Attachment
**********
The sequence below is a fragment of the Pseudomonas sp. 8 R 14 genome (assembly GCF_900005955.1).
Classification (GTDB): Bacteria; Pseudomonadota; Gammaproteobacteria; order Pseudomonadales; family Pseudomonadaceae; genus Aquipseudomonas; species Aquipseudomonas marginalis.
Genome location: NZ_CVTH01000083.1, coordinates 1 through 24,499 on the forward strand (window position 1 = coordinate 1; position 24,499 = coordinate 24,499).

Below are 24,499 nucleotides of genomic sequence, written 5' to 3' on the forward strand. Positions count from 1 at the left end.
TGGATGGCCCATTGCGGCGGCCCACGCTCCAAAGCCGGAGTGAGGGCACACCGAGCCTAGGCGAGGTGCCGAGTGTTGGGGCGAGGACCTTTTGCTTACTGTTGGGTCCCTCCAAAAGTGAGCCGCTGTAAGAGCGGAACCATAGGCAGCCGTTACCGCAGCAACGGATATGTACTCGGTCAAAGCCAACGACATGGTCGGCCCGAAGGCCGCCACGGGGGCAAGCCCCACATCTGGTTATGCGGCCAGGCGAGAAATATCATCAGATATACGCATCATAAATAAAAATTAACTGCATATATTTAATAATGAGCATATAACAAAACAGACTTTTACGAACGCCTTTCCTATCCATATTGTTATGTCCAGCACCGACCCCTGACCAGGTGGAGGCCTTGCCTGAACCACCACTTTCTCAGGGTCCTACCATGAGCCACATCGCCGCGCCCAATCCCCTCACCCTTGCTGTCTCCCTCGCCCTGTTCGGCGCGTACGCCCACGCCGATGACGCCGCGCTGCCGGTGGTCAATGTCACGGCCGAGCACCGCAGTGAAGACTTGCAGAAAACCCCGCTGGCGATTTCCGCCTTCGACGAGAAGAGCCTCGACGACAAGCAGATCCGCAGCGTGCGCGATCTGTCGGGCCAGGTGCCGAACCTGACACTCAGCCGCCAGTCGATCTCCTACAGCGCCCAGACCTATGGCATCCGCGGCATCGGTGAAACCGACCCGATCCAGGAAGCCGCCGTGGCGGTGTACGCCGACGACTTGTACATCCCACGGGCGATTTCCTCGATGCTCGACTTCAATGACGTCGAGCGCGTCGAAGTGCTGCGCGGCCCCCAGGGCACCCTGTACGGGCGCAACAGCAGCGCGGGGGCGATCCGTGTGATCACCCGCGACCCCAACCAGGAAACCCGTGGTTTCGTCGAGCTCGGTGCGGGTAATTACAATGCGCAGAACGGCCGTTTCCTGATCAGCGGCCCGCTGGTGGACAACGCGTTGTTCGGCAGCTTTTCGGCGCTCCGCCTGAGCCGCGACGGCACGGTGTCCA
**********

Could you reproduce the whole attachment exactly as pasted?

The sequence below is a fragment of the Pseudomonas sp. 8 R 14 genome (assembly GCF_900005955.1).
Classification (GTDB): Bacteria; Pseudomonadota; Gammaproteobacteria; order Pseudomonadales; family Pseudomonadaceae; genus Aquipseudomonas; species Aquipseudomonas marginalis.
Genome location: NZ_CVTH01000083.1, coordinates 1 through 24,499 on the forward strand (window position 1 = coordinate 1; position 24,499 = coordinate 24,499).

Below are 24,499 nucleotides of genomic sequence, written 5' to 3' on the forward strand. Positions count from 1 at the left end.
TGGATGGCCCATTGCGGCGGCCCACGCTCCAAAGCCGGAGTGAGGGCACACCGAGCCTAGGCGAGGTGCCGAGTGTTGGGGCGAGGACCTTTTGCTTACTGTTGGGTCCCTCCAAAAGTGAGCCGCTGTAAGAGCGGAACCATAGGCAGCCGTTACCGCAGCAACGGATATGTACTCGGTCAAAGCCAACGACATGGTCGGCCCGAAGGCCGCCACGGGGGCAAGCCCCACATCTGGTTATGCGGCCAGGCGAGAAATATCATCAGATATACGCATCATAAATAAAAATTAACTGCATATATTTAATAATGAGCATATAACAAAACAGACTTTTACGAACGCCTTTCCTATCCATATTGTTATGTCCAGCACCGACCCCTGACCAGGTGGAGGCCTTGCCTGAACCACCACTTTCTCAGGGTCCTACCATGAGCCACATCGCCGCGCCCAATCCCCTCACCCTTGCTGTCTCCCTCGCCCTGTTCGGCGCGTACGCCCACGCCGATGACGCCGCGCTGCCGGTGGTCAATGTCACGGCCGAGCACCGCAGTGAAGACTTGCAGAAAACCCCGCTGGCGATTTCCGCCTTCGACGAGAAGAGCCTCGACGACAAGCAGATCCGCAGCGTGCGCGATCTGTCGGGCCAGGTGCCGAACCTGACACTCAGCCGCCAGTCGATCTCCTACAGCGCCCAGACCTATGGCATCCGCGGCATCGGTGAAACCGACCCGATCCAGGAAGCCGCCGTGGCGGTGTACGCCGACGACTTGTACATCCCACGGGCGATTTCCTCGATGCTCGACTTCAATGACGTCGAGCGCGTCGAAGTGCTGCGCGGCCCCCAGGGCACCCTGTACGGGCGCAACAGCAGCGCGGGGGCGATCCGTGTGATCACCCGCGACCCCAACCAGGAAACCCGTGGTTTCGTCGAGCTCGGTGCGGGTAATTACAATGCGCAGAACGGCCGTTTCCTGATCAGCGGCCCGCTGGTGGACAACGCGTTGTTCGGCAGCTTTTCGGCGCTCCGCCTGAGCCGCGACGGCACGGTGTCCA